Many children spend time in the streets during periods that should be spent in school or at home.Research conducted by the Department of Social Welfare indicates that there are 33,000 children living on the streets in the country.
According to the research, 75 per cent of all street children live in Accra and Kumasi, with 71 per cent of them being illiterate.
The Country Representative of the United Nations Children’s Fund (UNICEF), Dr Iyabode Olusanmi, made the revelation at this year’s celebration of the International Day of the African Child in Accra Thursday.
The celebration was on the theme, “All Together for Urgent Action in Favour of Street Children”.
The International Day of the African Child has been celebrated on June 16 every year since 1991 when it was first initiated by the then Organisation of African Unity (OAU) and now the African Union (AU).
The day honours those who participated in the Soweto Uprising in 1976 and also raises awareness of the continuing need for improvement in the education provided for African children.
In Soweto, South Africa, on June 16, 1976, about 10,000 black schoolchildren marched in a column more than half a mile long, protesting the poor quality of their education and demanding their right to be taught in their own language.
Hundreds of young students were shot.
More than 100 people were killed in the protests that ensued the following two weeks and more than 1,000 were injured.
The 2011 observance of the day seeks to contribute to widespread awareness of the dangers street children face, promote the taking of urgent steps to protect them and determine strategies for providing effective child protection and care.
Dr Olusanmi added that the theme was a real call to action for everyone, given the scientific, as well as physical, evidence.
“This theme challenges us to reflect on the data available on street children and advocates with civil society, the development partners and the government to mobilise all our efforts towards improved well-being of children and for greater resource mobilisation for the protection of children living on the street,” she added.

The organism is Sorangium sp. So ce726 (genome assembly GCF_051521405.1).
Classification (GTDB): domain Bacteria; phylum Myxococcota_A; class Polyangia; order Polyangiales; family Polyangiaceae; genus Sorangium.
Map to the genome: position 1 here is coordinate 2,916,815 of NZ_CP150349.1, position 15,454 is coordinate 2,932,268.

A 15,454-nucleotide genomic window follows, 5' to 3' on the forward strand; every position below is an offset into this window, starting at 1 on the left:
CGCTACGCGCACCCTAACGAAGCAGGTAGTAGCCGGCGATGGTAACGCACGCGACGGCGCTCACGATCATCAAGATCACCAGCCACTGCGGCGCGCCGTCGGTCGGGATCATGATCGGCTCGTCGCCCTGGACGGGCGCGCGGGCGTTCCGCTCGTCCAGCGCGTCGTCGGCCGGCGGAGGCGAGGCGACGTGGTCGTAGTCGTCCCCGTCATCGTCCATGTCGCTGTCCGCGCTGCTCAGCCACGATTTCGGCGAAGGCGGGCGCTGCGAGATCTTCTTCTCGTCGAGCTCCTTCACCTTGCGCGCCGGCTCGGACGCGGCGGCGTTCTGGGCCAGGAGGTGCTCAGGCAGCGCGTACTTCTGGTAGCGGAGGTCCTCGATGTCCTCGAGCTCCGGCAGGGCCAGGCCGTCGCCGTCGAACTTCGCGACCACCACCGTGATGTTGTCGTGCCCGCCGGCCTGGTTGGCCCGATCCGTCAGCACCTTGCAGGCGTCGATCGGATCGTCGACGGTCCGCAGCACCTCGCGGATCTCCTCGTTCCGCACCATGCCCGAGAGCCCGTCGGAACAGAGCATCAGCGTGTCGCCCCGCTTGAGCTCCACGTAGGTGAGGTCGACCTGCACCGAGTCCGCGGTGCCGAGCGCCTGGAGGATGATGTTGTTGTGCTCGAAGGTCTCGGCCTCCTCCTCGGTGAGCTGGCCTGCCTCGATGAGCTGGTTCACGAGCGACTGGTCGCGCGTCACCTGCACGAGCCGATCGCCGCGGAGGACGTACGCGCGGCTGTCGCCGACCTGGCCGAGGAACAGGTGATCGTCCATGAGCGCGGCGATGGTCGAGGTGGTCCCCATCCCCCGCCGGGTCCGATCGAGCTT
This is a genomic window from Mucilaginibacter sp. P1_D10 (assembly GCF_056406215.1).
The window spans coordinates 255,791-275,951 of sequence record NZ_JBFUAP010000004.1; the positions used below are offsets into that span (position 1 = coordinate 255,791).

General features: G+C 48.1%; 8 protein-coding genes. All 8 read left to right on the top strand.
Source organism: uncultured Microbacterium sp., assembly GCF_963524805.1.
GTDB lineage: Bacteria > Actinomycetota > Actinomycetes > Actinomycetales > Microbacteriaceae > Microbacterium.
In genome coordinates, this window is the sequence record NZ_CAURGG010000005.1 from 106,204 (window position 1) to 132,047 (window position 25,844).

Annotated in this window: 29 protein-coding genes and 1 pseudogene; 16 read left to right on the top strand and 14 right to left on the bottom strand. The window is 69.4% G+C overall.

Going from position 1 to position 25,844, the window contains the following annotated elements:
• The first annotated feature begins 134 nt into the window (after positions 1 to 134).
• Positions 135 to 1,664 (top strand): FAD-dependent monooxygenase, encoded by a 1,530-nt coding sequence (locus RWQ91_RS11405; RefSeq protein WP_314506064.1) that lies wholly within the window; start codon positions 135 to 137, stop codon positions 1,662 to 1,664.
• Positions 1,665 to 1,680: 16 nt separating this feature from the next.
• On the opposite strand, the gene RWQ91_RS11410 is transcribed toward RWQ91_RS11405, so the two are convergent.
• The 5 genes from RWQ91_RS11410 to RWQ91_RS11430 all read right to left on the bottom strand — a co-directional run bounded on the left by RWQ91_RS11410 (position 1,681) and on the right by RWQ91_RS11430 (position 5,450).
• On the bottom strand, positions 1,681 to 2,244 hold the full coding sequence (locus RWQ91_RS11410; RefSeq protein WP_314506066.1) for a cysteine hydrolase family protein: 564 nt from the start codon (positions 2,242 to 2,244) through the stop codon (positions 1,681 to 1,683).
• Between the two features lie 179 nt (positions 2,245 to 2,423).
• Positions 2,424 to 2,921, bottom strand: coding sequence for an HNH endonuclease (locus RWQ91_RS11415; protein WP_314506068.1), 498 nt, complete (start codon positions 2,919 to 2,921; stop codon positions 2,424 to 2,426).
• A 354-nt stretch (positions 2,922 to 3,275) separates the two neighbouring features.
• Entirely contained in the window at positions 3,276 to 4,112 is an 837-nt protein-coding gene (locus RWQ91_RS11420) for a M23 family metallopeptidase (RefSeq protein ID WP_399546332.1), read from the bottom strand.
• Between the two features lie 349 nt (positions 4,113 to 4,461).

She noted that Ghana was the first country in the world to ratify the Convention on the Rights of the Child and, therefore, was bound by international law to act in the best interest of those children.
She gave assurance of UNICEF’s commitment to protect the vulnerable in society and expressed belief in strengthening community-based systems which were very effective in protecting children and preventing unsafe migration.
“Our approach is to support government institutions such as the departments of Social Welfare and Community Development to implement community-based protection interventions by empowering child protection teams (CPTs) to equip communities with the knowledge and skills required to take measures to prevent children from unsafe migration,” she said.
As a result of those efforts by UNICEF, some 19 communities in the Northern and Upper East regions are completely free of kayayeis, while 30 communities in the same regions have achieved 100 per cent birth registration.
The UNICEF Country Representative urged stakeholders to propose effective, innovative and sustainable child protection and care strategies and support child participation forums.
She commended the government’s efforts at incorporating children’s issues in the ongoing constitutional review and congratulated it on the recent launch of the National Plan of Action for the protection of orphans and vulnerable children.
One of the interventions of that action plan, she added, was the provision for the reunification and reintegration of orphans and vulnerable children, including street children, with families or within family-based care.
The Minister of Women and Children’s Affairs, Mrs Juliana Azumah-Mensah, called on all stakeholders and collaborators to continue to support the government to chart a good path for the young ones. She said the call for urgent action was a reminder that the active involvement of all duty bearers was critical to complement one another’s efforts at curbing the menace of streetism.
A number of social protection interventions and strategies were also in place to address the phenomenon of street children, she added.
These include the establishment of community child protection teams, the Livelihood Empowerment Against Poverty (LEAP), the Savannah Accelerated Development Authority (SADA), the capitation grant and the school feeding programme, the implementation of the free compulsory universal basic education (FCUBE), the registration of young girls doing menial jobs (Kayayes), among others.